A 2008 biological opinion came to the same conclusions, according to the groups’ LOI, adding that studies by state and federal biologists also have identified the harmful impacts from hatchery summer steelhead on wild winter steelhead.

 

Corps-owned hatcheries in the Willamette River basin also produce spring chinook salmon as mitigation for losses caused by the construction of dams, but those hatchery programs are based on native fish, the groups said, and are not a part of the threatened lawsuit.

 

They did note in their LOI to the Corps that the agency has “failed to consult” with NOAA Fisheries about the production of trout at a Corps-owned hatchery (Leaburg Hatchery) which compete with both wild winter steelhead and wild spring chinook.

 

Many of the trout are released upstream of Corps dams, which is another area where they compete with wild steelhead and spring chinook salmon, the LOI says. In reintroduction efforts by ODFW, adult winter steelhead and spring chinook are transported above Foster Dam on the South Santiam River and adult spring chinook are transported upstream of Detroit Dam on the North Santiam River. They spawn and rear in those blocked areas.

 

The Corps, the groups say, do not have a legal take permit for these activities and that activity, too, requires consultation with NOAA Fisheries.

 

A similar claim was made in a 2012 lawsuit for McKenzie River Hatchery (operated by ODFW) releases of chinook salmon. Filed by the McKenzie Flyfishers (based in Eugene) and the Steamboaters (based in Roseburg), they claimed that the release of hatchery chinook salmon “adversely affects the productivity and recovery of wild spring Chinook salmon by competing with the wild salmon for food, habitat, and spawning space, by potentially spreading disease to the wild salmon, and by creating offspring [that] have reduced fitness and reproductive success when hatchery salmon spawn with wild salmon.”

 

The relief asked for in the McKenzie suit was denied by U.S. Magistrate Judge Tom Coffin, finding that ODFW is protected from liability under the federal ESA, but he ordered ODFW to come up with a plan that would set the number of hatchery smolts released into the river with a goal of reducing the proportion of hatchery origin fish on spawning grounds to 10 percent.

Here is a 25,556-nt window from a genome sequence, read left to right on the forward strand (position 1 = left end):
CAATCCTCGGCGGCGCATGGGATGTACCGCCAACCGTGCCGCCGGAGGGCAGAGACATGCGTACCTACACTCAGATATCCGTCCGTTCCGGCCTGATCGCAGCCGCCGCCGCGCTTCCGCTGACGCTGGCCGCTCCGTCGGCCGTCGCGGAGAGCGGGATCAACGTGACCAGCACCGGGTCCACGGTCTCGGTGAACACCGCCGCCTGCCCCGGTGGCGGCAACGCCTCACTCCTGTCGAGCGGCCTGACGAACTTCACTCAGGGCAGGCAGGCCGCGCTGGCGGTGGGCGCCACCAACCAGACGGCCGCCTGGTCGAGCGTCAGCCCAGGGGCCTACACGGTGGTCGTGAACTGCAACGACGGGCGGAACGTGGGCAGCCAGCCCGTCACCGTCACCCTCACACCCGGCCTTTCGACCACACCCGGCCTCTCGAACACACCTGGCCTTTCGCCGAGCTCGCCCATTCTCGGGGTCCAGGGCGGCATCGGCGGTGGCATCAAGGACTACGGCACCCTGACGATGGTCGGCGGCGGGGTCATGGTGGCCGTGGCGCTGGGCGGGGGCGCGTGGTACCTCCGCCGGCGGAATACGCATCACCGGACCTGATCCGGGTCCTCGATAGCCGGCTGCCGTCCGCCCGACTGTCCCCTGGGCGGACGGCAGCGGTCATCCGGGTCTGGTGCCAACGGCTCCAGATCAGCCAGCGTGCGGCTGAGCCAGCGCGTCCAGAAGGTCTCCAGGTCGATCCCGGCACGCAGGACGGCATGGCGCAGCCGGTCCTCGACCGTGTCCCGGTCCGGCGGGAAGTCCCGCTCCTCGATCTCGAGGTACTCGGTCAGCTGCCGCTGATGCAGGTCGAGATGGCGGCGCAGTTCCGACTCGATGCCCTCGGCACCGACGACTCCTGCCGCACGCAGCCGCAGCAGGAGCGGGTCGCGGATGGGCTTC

The goal of the 60-day notice by Willamette Riverkeepers and The Conservation Angler is to require the Corps “to engage NOAA Fisheries in reinitiating consultation with the Corps on the impacts of out-of-basin hatchery summer steelhead on ESA-listed wild winter steelhead.”

 

Willamette Riverkeeper, founded in 1996, is focused on protecting and restoring natural resources in the Willamette River basin (http://willamette-riverkeeper.org/). The Conservation Angler (http://www.wildsalmonrivers.org/) advocates for wild fish and fisheries.

 

The two groups are represented by Peter Frost of the Western Environmental Law Center in Eugene.

 

Also see:

 

--CBB, March 10, 2017, “Corps Says Five Oregon Mitigation Hatcheries Could Stay With ODFW, May Solicit Bids For Two Others,” http://www.cbbulletin.com/438455.aspx

 

--CBB, February 10, 2017, “Corps To Bid Out Operations At Seven Corps-Owned Oregon Hatcheries Now Managed By ODFW, http://www.cbbulletin.com/438309.aspx

 

--CBB, March 27, 2015, “Judge Rules McKenzie River Salmon Hatchery Releases Sufficient To Protect Wild Fish,” http://www.cbbulletin.com/433511.aspx